“You need a community to succeed. In the back of every book is an acknowledgments page full of all the people it took to get that writer to the book you’re holding. With the internet, there are so many ways to connect with other writers who will be some of your best friends and best sources of support for your entire life. Push yourself out of your comfort zone and go meet them!”

This excerpt was originally published on Writer’s Digest. Read the full interview here.

There were a few specific things that Adeyemi credits for helping her break into the publishing world, specifically participating in Pitch Wars, listening to feedback, and finding the right agent.

I think the most important thing I did right was move from my first book to my second book when I did. I talked about my fast timeline above, but I had about 75 days to outline, write, and revise a 95,000 word fantasy so that I could enter Pitch Wars, which then changed my life and writing career forever.”

“I queried about 60 agents over 4 months with my first book, and got 15 full requests. Everyone rejected the book, but 10-ish of those full requests gave me great feedback along the lines of ‘You’re a good writer, you have something special, but I couldn’t sell this book in the current marketplace.’”

“By the time I heard that from enough agents that I respected, I knew my first book wasn’t going to do it for me, so I pivoted to my second and started making plans. Had I queried 300+ agents just waiting for one person to say yes and take a chance on me, I never would’ve been able to write and revise my breakout book in time. I also wouldn’t have found the agents who were right for me.”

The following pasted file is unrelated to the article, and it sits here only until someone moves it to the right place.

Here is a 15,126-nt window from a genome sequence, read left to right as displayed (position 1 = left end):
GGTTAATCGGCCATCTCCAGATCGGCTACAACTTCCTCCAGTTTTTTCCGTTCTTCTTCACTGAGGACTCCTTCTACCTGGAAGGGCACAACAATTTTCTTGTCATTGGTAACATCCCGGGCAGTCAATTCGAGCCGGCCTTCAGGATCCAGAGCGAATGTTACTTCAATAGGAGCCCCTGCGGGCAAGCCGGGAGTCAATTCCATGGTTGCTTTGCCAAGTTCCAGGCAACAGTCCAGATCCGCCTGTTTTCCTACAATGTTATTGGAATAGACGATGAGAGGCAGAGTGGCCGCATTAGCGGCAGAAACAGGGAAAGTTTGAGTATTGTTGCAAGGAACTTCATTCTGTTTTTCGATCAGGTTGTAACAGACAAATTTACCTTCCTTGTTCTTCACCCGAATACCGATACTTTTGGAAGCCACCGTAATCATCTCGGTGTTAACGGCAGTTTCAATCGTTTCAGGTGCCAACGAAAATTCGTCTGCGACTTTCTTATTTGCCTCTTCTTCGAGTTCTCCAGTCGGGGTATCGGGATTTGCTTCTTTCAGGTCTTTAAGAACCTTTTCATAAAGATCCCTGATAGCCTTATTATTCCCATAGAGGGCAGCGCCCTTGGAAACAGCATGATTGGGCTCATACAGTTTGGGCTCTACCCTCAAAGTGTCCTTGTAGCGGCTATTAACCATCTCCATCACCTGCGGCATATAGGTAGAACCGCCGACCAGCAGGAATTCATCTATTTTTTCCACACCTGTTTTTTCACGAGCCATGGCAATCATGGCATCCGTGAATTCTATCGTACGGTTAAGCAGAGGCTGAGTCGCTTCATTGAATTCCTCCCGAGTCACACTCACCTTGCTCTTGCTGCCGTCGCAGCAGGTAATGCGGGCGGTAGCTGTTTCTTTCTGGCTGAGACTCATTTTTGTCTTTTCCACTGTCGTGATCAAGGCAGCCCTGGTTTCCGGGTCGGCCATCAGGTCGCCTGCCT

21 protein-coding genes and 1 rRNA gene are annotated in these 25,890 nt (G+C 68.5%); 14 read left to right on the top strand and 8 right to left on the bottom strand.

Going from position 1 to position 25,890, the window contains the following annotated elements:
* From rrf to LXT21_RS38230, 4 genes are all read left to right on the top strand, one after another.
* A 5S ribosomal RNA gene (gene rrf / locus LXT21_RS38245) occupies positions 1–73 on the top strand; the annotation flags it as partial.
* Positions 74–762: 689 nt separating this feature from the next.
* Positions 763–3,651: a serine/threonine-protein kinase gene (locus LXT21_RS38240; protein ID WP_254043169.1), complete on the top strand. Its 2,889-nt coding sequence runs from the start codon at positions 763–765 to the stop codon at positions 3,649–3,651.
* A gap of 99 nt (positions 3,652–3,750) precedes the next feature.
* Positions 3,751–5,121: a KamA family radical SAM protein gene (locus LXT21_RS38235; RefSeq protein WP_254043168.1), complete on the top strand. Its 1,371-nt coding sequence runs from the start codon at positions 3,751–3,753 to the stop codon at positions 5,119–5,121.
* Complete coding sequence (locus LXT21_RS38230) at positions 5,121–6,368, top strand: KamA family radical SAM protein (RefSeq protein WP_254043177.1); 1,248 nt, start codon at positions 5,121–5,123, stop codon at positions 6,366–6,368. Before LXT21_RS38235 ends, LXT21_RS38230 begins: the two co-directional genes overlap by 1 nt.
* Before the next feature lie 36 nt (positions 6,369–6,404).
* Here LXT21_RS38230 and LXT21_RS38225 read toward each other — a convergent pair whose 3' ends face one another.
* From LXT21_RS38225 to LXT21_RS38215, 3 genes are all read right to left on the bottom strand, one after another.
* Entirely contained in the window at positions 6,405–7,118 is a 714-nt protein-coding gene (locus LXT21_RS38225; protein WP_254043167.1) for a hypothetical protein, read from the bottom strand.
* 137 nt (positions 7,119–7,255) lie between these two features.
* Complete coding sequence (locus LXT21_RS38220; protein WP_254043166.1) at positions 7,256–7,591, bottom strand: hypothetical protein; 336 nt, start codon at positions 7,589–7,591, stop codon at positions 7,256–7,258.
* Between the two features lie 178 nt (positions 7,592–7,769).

This excerpt was originally published on Writer’s Digest. Read the full interview here.

On YA vs. Adult Fiction

In a recent interview, Tomi was asked if she thinks YA is more progressive than mainstream adult fiction. Here’s what she had to say.

“In publishing, it’s the same faces and people of the same backgrounds who are making the decisions. No book has been #1 [on The New York Times’s YA bestseller list] as long as The Hate U Give. There is so much concrete proof that not only is work by people of color important, but it’s marketable. The only thing more American to me than racism is capitalism. But even though there’s a clear financial incentive to do the right thing, people of color are still being told, ‘Oh, we already have our black book.’”

“But we do have a more progressive reading audience: young people care. I’m a cynical person, but I get to meet all of these incredible young people and I see their passion and empathy, and their genuine desire to do good. I wish I could show people what I see because if you don’t see it then it just seems like we’re heading somewhere bad. But when you see these kids and how amped they are to get in the world and make their mark, it feels like we’re gonna be fine.”

This excerpt was originally published on The Fader. Read the full interview here.

On Creative Writing & Guiding Others

“I started a writing blog my senior year of college because someone told me it would help me get published (I didn’t know at the time that they were talking about non-fiction publishing)! But as I continued doing posts, I found that synthesizing what I learned about writing was not only helpful to me, but it was extremely rewarding to see how it helped others. Over the past few years I’ve continued to grow on my website, and while writing CBB and CVV has made it harder, I still enjoy helping others find and create their stories. It’s the best feeling in the world to meet my students at signings or get messages from them and learn how my classes have helped them finish their first book or get an agent or even get a publishing deal!”

This excerpt was originally published by the Young Adult Library Services Association. Read the full interview here.